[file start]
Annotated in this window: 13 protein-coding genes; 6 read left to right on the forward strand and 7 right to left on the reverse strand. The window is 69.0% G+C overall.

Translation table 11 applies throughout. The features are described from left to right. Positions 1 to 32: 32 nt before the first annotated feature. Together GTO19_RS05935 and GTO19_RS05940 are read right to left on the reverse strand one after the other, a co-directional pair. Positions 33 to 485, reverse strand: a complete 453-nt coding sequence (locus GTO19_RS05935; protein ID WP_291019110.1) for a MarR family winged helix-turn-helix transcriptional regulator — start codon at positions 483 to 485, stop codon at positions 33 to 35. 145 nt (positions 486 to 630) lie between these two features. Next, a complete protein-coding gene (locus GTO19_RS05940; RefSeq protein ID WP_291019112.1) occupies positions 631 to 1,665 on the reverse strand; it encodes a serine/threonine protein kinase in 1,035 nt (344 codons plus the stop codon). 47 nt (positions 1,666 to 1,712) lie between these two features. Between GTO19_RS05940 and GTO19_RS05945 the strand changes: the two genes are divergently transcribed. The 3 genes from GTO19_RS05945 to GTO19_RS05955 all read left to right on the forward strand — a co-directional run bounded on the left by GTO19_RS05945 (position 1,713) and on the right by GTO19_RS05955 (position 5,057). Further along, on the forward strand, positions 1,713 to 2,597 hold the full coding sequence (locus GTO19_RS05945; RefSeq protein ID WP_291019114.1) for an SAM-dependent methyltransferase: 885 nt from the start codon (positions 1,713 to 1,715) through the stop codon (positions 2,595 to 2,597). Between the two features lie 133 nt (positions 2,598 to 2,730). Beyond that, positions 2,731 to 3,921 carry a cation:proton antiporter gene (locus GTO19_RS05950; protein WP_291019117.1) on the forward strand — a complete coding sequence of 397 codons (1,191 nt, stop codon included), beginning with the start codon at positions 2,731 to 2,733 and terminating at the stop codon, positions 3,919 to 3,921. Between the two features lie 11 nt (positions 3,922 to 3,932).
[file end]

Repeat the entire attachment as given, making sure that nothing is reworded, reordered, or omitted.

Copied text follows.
Annotated in this window: 13 protein-coding genes; 6 read left to right on the forward strand and 7 right to left on the reverse strand. The window is 69.0% G+C overall.

Translation table 11 applies throughout. The features are described from left to right. Positions 1 to 32: 32 nt before the first annotated feature. Together GTO19_RS05935 and GTO19_RS05940 are read right to left on the reverse strand one after the other, a co-directional pair. Positions 33 to 485, reverse strand: a complete 453-nt coding sequence (locus GTO19_RS05935; protein ID WP_291019110.1) for a MarR family winged helix-turn-helix transcriptional regulator — start codon at positions 483 to 485, stop codon at positions 33 to 35. 145 nt (positions 486 to 630) lie between these two features. Next, a complete protein-coding gene (locus GTO19_RS05940; RefSeq protein ID WP_291019112.1) occupies positions 631 to 1,665 on the reverse strand; it encodes a serine/threonine protein kinase in 1,035 nt (344 codons plus the stop codon). 47 nt (positions 1,666 to 1,712) lie between these two features. Between GTO19_RS05940 and GTO19_RS05945 the strand changes: the two genes are divergently transcribed. The 3 genes from GTO19_RS05945 to GTO19_RS05955 all read left to right on the forward strand — a co-directional run bounded on the left by GTO19_RS05945 (position 1,713) and on the right by GTO19_RS05955 (position 5,057). Further along, on the forward strand, positions 1,713 to 2,597 hold the full coding sequence (locus GTO19_RS05945; RefSeq protein ID WP_291019114.1) for an SAM-dependent methyltransferase: 885 nt from the start codon (positions 1,713 to 1,715) through the stop codon (positions 2,595 to 2,597). Between the two features lie 133 nt (positions 2,598 to 2,730). Beyond that, positions 2,731 to 3,921 carry a cation:proton antiporter gene (locus GTO19_RS05950; protein WP_291019117.1) on the forward strand — a complete coding sequence of 397 codons (1,191 nt, stop codon included), beginning with the start codon at positions 2,731 to 2,733 and terminating at the stop codon, positions 3,919 to 3,921. Between the two features lie 11 nt (positions 3,922 to 3,932).